Bus Stop (1956)

This was made after her marriage to DiMaggio had fallen apart and after she had taken off to New York to study with the famed acting coach Lee Strasberg. 20th Century Fox wanted her back in front of the cameras, so they bought this hit Broadway play specifically for her and it gave Monroe the substantial role she had been craving. In Bus Stop I think Monroe gives the best performance of her career. She gets to be funny, sexy, angry, vulnerable and she digs deeper into the character of Cherie than she was ever able to do before. For a sense of how far she had come as an actress, compare this to the dramatic scenes she had in Niagara. Monroe didn’t get too many chances to stretch herself, but this is definitely one of them. Monroe plays a café singer and it’s here she meets two cowboys (Don Murray and Arthur O’Connell). Murray’s character – wild, ill-behaved, immature – falls hard for Cherie (Monroe) and insists she come back to Montana to become his wife. He basically forces her to go and a stop at a bus stop in the mountains drives the drama into high gear. Murray is sometimes hard to take as the cowboy and, when he gets what’s coming to him, it a pleasure to watch. But he and Monroe do very nice work as the damaged pair who clearly need each other. Monroe was never nominated for an Oscar, but this is one of the movies that should have secured her a nomination and possibly the win. It really is a beautiful performance.

Some Like it Hot (1959)

This is the big comedy of the decade and near the top of the list of everyone’s favorite comedy of all-time. Outside of All About Eve, it’s probably Monroe’s best film. And, despite the tales of how much she struggled during filming, Monroe’s work as Sugar Kane is one of her most fulsome creations. Some Like it Hot is still spectacularly funny with dialogue that pushes the envelope of sexual boundaries in a way that wasn’t seen before and quite ground breaking for the late fifties. Billy Wilder’s best film tells the story of two musicians who, upon witnessing the St. Valentine’s Day Massacre, decide to dress as women and join an all girl band to get out of town. From there the layers of mistaken identity, sexual identity and just plain silliness bubble up to make the era’s best screwball comedy. Jack Lemmon and Tony Curtis are both hysterical, with Lemmon taking the edge by allowing his character to enjoy the charade a little too much (the last line in the movie is perfection). It also has Marilyn Monroe playing the ultimate Monroe character – beautiful, a little dumb, a little wounded, but with just enough street smarts to ensure she doesn’t come across as helpless – one of her definitive performances. You really feel for Monroe’s Sugar and you want things to get better for her. Oscar nominations went to Wilder, the screenplay and Jack Lemmon as Best Actor, but oddly no Best Actor nomination for Tony Curtis, no Best Actress nomination for Marilyn Monroe, nor a Best Picture nomination.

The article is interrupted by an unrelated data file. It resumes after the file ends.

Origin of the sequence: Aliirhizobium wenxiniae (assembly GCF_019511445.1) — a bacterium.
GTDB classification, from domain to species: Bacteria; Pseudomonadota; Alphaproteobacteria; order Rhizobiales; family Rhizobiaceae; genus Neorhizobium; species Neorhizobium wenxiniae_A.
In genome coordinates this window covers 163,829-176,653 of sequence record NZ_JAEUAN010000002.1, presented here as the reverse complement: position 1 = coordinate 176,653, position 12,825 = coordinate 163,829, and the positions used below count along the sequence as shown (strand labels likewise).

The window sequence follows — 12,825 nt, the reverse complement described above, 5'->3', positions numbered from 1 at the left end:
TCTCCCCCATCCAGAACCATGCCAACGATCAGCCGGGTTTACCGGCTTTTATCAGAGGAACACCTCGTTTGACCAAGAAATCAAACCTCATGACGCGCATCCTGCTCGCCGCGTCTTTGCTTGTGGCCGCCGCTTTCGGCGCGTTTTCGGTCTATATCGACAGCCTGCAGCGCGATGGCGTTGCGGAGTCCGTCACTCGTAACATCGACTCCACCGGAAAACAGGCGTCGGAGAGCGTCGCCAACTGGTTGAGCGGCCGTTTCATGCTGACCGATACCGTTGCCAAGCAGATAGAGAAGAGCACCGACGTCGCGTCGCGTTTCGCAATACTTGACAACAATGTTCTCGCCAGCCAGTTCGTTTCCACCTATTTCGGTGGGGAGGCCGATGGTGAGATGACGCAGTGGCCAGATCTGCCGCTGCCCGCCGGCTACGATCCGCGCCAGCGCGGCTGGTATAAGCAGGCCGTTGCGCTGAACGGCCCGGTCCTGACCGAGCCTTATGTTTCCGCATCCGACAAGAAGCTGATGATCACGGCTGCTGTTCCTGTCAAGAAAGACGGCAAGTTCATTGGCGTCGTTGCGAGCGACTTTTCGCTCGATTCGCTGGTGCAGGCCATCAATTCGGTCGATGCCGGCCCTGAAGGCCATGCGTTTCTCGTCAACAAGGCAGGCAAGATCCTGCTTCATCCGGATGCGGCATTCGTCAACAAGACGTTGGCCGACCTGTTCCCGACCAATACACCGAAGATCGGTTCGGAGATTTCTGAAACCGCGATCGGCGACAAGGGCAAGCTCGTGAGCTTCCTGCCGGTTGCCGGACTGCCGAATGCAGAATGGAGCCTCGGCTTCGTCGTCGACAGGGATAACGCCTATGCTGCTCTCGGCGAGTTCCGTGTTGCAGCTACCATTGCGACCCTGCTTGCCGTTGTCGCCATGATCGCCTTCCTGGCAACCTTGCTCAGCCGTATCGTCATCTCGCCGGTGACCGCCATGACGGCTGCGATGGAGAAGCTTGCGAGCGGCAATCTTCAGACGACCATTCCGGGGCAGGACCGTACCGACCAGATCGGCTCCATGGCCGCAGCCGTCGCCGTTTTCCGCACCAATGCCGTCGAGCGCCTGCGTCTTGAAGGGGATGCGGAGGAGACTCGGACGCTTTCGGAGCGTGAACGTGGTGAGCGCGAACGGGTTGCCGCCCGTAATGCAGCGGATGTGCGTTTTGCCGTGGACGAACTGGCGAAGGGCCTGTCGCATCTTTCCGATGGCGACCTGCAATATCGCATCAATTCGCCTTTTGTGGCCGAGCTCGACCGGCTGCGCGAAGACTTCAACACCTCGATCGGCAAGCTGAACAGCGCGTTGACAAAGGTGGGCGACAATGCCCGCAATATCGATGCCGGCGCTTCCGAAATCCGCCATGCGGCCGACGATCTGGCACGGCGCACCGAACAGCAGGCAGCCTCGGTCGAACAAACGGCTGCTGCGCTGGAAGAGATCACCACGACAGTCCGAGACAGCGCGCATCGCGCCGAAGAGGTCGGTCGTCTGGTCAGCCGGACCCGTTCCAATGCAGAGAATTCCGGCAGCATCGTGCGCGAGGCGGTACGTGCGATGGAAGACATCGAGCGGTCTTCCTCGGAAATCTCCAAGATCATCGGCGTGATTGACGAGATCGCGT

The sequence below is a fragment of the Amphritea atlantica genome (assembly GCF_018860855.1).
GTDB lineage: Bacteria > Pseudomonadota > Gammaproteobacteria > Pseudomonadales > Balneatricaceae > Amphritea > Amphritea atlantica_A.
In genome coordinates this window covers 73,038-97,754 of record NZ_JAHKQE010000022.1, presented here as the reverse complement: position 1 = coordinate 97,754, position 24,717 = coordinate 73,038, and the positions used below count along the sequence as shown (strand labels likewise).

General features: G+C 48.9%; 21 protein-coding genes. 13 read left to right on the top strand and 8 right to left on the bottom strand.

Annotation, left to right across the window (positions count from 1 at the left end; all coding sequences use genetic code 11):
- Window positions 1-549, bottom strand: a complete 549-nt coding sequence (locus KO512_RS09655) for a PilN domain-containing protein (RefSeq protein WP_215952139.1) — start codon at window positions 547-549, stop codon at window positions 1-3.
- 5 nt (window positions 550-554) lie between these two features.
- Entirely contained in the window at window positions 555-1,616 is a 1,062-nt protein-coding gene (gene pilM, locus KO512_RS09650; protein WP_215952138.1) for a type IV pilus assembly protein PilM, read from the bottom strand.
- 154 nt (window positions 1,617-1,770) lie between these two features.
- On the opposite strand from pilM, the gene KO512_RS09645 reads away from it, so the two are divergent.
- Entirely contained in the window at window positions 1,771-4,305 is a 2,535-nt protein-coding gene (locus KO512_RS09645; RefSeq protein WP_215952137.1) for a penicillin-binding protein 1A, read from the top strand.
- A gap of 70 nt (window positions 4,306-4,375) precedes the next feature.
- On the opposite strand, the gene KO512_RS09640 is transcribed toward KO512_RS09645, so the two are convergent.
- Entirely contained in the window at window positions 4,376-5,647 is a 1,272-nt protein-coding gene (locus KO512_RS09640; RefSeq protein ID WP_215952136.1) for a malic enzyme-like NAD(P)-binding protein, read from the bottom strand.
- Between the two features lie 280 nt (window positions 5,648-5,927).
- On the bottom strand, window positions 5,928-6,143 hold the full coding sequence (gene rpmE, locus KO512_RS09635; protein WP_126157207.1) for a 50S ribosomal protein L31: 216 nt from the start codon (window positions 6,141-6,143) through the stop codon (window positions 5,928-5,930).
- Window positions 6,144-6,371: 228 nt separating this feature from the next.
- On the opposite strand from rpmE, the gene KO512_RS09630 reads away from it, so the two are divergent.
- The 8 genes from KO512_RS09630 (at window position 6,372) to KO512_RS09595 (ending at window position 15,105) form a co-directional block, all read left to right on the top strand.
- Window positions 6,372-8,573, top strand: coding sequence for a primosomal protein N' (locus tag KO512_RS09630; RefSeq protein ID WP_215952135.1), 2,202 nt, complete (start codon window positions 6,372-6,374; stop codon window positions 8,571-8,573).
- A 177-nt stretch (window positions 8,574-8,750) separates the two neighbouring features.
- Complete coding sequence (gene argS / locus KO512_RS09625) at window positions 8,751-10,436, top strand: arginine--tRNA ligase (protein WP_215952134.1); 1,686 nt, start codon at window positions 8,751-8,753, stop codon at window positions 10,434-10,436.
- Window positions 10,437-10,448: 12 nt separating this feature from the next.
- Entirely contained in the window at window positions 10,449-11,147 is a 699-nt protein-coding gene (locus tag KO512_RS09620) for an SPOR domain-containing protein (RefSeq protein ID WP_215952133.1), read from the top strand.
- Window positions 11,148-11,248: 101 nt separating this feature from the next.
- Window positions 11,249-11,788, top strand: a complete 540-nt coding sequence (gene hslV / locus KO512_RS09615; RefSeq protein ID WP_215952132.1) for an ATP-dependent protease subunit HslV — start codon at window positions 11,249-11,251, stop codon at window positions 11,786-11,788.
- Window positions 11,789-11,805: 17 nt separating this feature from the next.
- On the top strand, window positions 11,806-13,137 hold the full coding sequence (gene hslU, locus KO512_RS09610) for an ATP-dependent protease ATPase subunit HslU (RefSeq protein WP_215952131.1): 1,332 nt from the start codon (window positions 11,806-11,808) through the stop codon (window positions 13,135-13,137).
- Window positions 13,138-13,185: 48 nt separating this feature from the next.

The Misfits (1961)

This was Monroe’s last completed film, and it was also co-star Clark Gable’s last film. For these two reasons alone, its place in Hollywood history is safe. But it’s also a very good movie, much better than its reputation. It was not a big critical or box office hit when it was released in 1961, but when you watch it today it’s a haunting, sad and almost lyrical modern-day western that focuses on changing times, loneliness, and the male ego. Written by Monroe’s husband Arthur Miller and directed by John Huston it’s the story of new divorcee Roslyn (Monroe) who, with her friend played by Thelma Ritter, meets up with an aging cowboy (Clark Gable) and former aviator (Eli Wallach). Monroe and Gable hit it off, and they end up setting up house in a deserted home owned by Wallach. Montgomery Clift is also in the film as an ex-rodeo rider they hook up with to start capturing and selling wild horses. The cast is excellent, particularly Gable. Sadly, it’s one of the best performances of his long career but it was also his last. There is something very moving about watching Gable play a guy who has lost touch with his kids, who never really grew up, try to do the right thing with this new woman in his life. Roslyn is probably the most interesting character Monroe ever played and, because it was written by her husband as their marriage was falling apart, it feels very much like the real Marilyn. The character is at times enchanting, childlike, frustrating, shrewish and wholly unpredictable. Monroe does a good job capturing all of that. By all accounts this was a long and troubled shoot, rife with fighting, delays, booze, pills, and illness. But you don’t see that on the screen, yet somehow it adds to the general tone of melancholy.

The 20th Century Fox Blondes: Alice Faye

The 20th Century Fox Blondes: Betty Grable